That’s when everything changed.

In an effort to see if my long-held dreams of being a recluse writer were effectively dead in the twenty-first century, I began to reach out to all sorts of publishers and writers. Before long, I came across a person who would change my whole perspective on the publishing world: Laura Stanfill. Laura runs the incredible Forest Avenue Press in Portland, Oregon, about as far from Ann Arbor as anywhere else in the continental United States. And yet, after emailing back and forth with Laura just a few times, I began to realize how crucial (and, more importantly, rewarding) it can be to make friends with others in the writing industry.

Laura then put me in contact with another publisher in Ann Arbor named Jon Wilson who runs Fish Out of Water Books and the two of us became friends. I couldn’t believe it: someone who lived on the other side of the country had just put me in contact with a person whom I had probably run into once or twice at a shop downtown. And better yet, I actually liked this guy! How had we not already been introduced to one another in this relatively small town? Then I remembered my smelly cave. It was already growing smaller and smaller in my mind. From that moment on, I vowed to get to know all these amazing literary citizens.

In a moment of serendipity, I soon heard back from a different publisher I’d contacted many months earlier: Harvard Square Editions. They were intrigued by my novel. They had a few questions, and after some back and forth, I was given a contract. This time, there was no clause about having to participate and engage with readers, but I was of a different mindset now—I knew that connecting with other readers and writers wouldn’t damage my soul, rob me of my creativity, crush my privacy, or anything shortsighted like that. Rather, it could be quite the opposite: I might make meaningful connections with others who shared the same interests, created their own works that I would now know about, and together we could help one another succeed. It was a win-win.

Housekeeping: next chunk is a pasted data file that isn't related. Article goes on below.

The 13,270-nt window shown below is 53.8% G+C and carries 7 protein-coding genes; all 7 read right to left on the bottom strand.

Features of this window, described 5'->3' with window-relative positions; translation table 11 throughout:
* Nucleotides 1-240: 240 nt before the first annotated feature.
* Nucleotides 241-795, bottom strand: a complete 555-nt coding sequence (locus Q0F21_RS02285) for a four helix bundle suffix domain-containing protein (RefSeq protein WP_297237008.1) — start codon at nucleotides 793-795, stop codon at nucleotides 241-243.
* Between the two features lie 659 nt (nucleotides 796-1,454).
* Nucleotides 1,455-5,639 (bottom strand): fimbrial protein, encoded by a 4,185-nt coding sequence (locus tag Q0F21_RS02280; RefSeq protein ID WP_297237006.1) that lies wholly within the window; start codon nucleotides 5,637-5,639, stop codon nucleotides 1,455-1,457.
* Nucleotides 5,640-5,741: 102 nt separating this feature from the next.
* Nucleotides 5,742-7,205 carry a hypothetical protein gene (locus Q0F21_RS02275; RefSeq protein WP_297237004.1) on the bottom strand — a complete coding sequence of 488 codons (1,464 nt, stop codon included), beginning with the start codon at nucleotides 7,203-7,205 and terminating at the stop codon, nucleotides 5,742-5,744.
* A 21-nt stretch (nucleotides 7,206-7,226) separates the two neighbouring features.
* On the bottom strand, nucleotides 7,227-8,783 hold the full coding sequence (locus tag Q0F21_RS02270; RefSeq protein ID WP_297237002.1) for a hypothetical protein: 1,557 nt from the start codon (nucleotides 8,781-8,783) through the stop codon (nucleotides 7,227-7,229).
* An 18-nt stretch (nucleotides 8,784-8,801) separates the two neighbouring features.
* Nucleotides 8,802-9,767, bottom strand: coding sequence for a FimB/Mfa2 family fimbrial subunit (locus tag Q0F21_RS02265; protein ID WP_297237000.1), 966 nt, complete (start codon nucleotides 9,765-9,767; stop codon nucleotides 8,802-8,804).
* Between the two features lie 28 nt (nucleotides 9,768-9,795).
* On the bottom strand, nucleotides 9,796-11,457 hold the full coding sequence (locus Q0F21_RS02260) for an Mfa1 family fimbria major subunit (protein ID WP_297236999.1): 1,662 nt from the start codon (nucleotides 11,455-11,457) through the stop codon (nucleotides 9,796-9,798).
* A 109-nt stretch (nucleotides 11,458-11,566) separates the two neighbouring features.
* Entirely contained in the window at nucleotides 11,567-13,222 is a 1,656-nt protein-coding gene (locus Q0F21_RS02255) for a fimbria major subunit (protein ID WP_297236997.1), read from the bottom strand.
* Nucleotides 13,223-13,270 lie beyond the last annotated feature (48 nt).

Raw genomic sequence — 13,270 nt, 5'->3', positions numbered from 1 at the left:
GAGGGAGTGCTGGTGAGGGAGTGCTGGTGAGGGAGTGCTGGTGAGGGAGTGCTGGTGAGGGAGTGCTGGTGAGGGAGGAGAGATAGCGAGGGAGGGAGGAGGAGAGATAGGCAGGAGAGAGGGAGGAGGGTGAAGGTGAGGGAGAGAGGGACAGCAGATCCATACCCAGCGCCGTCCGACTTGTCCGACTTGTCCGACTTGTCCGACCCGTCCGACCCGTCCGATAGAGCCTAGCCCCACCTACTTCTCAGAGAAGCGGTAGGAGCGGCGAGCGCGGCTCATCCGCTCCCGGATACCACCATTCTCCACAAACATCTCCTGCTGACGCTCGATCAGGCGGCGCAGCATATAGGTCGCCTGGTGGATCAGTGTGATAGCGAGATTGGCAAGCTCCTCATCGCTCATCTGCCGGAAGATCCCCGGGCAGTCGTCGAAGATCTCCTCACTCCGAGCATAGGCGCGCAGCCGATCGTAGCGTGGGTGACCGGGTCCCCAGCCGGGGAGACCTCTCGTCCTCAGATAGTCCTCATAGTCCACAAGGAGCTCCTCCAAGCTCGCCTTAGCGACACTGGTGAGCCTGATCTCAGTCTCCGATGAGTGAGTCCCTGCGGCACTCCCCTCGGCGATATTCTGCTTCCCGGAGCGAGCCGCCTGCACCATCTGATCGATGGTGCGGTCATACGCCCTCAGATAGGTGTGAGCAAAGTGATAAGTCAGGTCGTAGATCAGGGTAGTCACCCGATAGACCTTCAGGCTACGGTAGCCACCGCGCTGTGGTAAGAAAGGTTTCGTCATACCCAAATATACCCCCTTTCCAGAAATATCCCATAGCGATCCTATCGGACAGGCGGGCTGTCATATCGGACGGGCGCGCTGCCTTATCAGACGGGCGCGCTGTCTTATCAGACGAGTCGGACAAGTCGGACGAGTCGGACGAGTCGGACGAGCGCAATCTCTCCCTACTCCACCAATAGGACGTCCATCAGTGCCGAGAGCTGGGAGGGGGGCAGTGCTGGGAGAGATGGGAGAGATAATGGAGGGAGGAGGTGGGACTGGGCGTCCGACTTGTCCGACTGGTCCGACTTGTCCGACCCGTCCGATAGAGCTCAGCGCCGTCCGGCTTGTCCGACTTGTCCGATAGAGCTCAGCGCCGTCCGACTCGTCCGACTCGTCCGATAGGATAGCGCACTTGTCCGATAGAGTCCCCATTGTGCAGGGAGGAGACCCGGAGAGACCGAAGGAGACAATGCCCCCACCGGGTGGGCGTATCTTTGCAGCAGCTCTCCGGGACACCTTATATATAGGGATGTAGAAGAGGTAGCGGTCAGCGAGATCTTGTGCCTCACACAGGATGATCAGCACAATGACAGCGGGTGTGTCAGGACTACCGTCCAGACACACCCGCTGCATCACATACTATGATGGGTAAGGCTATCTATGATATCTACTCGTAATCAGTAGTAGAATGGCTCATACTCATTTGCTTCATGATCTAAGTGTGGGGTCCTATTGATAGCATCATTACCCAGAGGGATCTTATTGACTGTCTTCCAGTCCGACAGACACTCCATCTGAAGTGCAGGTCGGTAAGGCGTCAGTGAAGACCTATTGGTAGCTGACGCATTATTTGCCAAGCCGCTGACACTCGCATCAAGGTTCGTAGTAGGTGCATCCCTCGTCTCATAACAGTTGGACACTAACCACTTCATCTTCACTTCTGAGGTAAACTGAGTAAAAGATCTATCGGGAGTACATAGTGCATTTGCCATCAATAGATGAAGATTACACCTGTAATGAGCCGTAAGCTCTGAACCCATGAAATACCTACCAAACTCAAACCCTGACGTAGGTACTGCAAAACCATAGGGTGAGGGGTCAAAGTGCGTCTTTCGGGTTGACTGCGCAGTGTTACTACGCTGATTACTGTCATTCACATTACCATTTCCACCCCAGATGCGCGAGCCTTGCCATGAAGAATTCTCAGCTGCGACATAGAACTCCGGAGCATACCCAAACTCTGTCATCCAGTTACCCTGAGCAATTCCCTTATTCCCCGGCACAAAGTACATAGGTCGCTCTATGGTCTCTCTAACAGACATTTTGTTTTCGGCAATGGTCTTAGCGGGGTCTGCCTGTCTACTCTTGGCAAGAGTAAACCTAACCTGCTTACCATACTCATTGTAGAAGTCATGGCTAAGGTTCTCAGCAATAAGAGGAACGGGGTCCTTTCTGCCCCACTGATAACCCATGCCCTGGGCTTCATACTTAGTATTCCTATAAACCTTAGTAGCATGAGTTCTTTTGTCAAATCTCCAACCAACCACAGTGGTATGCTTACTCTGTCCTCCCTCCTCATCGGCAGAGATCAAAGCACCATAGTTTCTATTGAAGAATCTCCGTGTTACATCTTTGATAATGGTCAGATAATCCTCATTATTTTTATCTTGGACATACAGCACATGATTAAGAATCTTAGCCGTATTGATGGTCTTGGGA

After my lawyer reviewed the contract, I signed with Harvard Square Editions and off we went. From the start of that terrifying and exciting process of publishing my first novel, I knew I had a legion of new friends and colleagues who were at my side. And in true form, folks like Laura and Jon assisted me with absolute gusto, never once seeking transaction, and even put me in contact with others who helped me along the way to boot. I made an oath then and there that should ever a young writer come my way seeking aid or advice, I would bend over backwards to lend them a hand. It’s a pay it forward business, folks.

I’d signed my contract with Harvard Square Editions in February 2017 and my book was published one year later. Between that time, I worked with a crackerjack team of editors, designers, and, now, friends. We all supported one another, wanted one another to succeed, and looked to make sure that the world of books and literature had a place in our everyday society, despite the devastating presidential election and its effects on America’s arts and culture. There would be times that I would be overwhelmed by the responsibilities of preparing a novel for publication, even losing much of the eyesight in my left eye due to stress, but in the end, it was all worth it. Publishing your debut novel can be terrifying enough, let alone trying to do it all alone. Making friends in the publishing business has made all the difference in the world. And now, Title 13, the thing I suffered, sweat, bled, and lost some of my eyesight over, is finally out there in the world. It’s a reality.